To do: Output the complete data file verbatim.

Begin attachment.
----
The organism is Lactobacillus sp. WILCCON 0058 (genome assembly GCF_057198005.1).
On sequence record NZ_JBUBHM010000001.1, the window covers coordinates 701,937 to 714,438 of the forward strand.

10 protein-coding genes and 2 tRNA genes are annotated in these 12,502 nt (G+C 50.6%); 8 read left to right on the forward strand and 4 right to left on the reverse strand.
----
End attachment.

The organism is Lactobacillus sp. WILCCON 0058 (genome assembly GCF_057198005.1).
On sequence record NZ_JBUBHM010000001.1, the window covers coordinates 701,937 to 714,438 of the forward strand.

10 protein-coding genes and 2 tRNA genes are annotated in these 12,502 nt (G+C 50.6%); 8 read left to right on the forward strand and 4 right to left on the reverse strand.